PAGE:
High court upholds Gambling Commission’s appeal
Date: 30 March
The Gambling Commission (the Commission) has won an important
test case about what constitutes a gaming machine under the
Gambling Act 2005 (the Act). The ruling confirms the
Commission’s view that a machine offering players the chance to win
credits that can be exchanged for a cash prize is classed as a
The Commission is once more warning that it
will take action against those who supply gaming machines
illegally, and making it clear that machines that offer such
‘cashable credits’ are considered as gaming machines in the same
way as machines that deliver instant cash prizes.
Following the case the Commission's Director
of Regulation, Nick Tofiluk, said:
"The Gambling Commission is pleased that its appeal has been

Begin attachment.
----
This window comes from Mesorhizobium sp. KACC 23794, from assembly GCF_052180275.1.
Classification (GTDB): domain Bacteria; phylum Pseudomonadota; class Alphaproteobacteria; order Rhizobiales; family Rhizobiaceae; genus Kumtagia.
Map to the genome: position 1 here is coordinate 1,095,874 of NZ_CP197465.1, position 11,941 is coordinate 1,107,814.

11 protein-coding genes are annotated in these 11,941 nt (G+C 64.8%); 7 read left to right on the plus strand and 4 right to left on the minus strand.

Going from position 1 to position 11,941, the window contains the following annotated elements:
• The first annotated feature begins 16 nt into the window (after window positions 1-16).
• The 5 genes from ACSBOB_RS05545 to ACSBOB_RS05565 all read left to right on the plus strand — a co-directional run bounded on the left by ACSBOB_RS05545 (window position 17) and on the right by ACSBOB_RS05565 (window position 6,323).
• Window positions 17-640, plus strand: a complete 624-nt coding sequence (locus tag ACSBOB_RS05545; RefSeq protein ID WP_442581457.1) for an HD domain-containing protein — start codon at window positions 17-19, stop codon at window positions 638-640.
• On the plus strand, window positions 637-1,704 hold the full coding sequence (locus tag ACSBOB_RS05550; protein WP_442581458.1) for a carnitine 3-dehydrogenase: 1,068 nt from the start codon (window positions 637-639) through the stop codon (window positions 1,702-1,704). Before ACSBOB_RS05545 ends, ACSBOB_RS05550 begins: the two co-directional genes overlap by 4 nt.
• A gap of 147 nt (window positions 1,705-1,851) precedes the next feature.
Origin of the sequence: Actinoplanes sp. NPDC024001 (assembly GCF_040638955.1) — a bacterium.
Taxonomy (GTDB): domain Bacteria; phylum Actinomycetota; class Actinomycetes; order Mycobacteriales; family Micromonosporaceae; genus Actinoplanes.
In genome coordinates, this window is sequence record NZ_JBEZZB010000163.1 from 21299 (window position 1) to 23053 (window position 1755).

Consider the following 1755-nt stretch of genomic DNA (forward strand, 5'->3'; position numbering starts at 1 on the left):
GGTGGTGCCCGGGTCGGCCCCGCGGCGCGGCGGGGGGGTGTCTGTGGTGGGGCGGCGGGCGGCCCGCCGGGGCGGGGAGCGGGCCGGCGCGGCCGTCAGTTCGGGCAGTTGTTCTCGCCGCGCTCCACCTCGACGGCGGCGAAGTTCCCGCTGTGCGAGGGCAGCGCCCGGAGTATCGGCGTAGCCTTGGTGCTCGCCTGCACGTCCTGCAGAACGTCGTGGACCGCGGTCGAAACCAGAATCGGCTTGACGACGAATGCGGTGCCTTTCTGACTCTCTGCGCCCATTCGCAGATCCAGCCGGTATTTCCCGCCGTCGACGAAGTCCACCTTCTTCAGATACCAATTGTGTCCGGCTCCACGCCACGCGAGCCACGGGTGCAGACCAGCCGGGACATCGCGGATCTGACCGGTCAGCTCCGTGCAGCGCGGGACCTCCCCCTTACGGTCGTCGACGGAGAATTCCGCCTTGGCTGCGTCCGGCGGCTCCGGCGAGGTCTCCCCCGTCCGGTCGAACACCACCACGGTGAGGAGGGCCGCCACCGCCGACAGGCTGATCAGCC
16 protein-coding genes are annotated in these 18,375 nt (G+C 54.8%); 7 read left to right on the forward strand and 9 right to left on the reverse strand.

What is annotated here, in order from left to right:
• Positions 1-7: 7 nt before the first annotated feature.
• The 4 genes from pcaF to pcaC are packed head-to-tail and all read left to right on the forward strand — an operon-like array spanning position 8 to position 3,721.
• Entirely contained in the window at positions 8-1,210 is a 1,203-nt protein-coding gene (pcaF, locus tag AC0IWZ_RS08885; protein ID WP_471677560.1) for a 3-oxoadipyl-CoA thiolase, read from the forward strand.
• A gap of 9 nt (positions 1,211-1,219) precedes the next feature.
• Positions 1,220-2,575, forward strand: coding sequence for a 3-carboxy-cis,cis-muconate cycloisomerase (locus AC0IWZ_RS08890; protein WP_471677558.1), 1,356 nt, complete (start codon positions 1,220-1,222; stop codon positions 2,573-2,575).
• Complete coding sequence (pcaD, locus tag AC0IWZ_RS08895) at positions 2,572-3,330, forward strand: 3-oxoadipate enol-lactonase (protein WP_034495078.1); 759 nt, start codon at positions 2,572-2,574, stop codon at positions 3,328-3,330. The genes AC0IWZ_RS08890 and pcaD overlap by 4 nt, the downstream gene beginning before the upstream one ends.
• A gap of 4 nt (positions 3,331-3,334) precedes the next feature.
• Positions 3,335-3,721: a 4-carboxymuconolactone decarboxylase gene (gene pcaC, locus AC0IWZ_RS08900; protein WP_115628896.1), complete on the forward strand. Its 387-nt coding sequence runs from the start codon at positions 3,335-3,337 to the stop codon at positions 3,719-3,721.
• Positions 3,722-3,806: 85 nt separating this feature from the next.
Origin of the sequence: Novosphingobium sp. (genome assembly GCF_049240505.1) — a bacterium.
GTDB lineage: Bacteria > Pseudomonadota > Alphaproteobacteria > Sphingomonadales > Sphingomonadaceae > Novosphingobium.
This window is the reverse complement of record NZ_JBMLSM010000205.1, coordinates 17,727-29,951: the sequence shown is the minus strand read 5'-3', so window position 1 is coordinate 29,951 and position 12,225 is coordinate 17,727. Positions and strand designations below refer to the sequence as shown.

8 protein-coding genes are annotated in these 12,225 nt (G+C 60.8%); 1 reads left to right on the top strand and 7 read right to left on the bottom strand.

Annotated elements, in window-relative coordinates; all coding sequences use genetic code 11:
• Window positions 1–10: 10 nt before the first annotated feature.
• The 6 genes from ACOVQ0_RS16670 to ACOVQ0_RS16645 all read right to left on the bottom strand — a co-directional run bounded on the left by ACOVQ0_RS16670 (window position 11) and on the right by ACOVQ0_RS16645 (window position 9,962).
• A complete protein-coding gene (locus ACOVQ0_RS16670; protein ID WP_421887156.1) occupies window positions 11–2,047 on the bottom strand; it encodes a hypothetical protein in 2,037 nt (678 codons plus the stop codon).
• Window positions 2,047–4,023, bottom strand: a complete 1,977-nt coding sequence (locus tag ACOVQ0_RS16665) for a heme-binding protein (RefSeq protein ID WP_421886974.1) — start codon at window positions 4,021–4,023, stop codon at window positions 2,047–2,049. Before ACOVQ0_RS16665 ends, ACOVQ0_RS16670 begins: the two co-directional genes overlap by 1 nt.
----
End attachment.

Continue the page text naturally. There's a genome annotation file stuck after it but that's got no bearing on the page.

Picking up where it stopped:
upheld by the court and the law clarified. It's in everyone's
interest to put a stop to the illegal supply of gaming
Notes to editors
The Gambling Commission
- 1. The Gambling Commission (the Commission) regulates gambling
in the public interest alongside its co-regulators local licensing
authorities. It does so by keeping crime out of gambling, by
ensuring that gambling is conducted fairly and openly, and by
protecting children and vulnerable people from being harmed or
exploited by gambling. The Commission also provides independent
advice to government on gambling in Britain.
- 2. The Commission and local icensing authorities are
responsible for licensing and regulating all gambling in Great
Britain other than the National Lottery and spread betting, which
are the responsibility of the National Lottery Commission and the
Financial Services Authority (FSA) respectively.
- You can call John Travers on (0121) 230 6700, (07852) 124624 or
email him via firstname.lastname@example.org.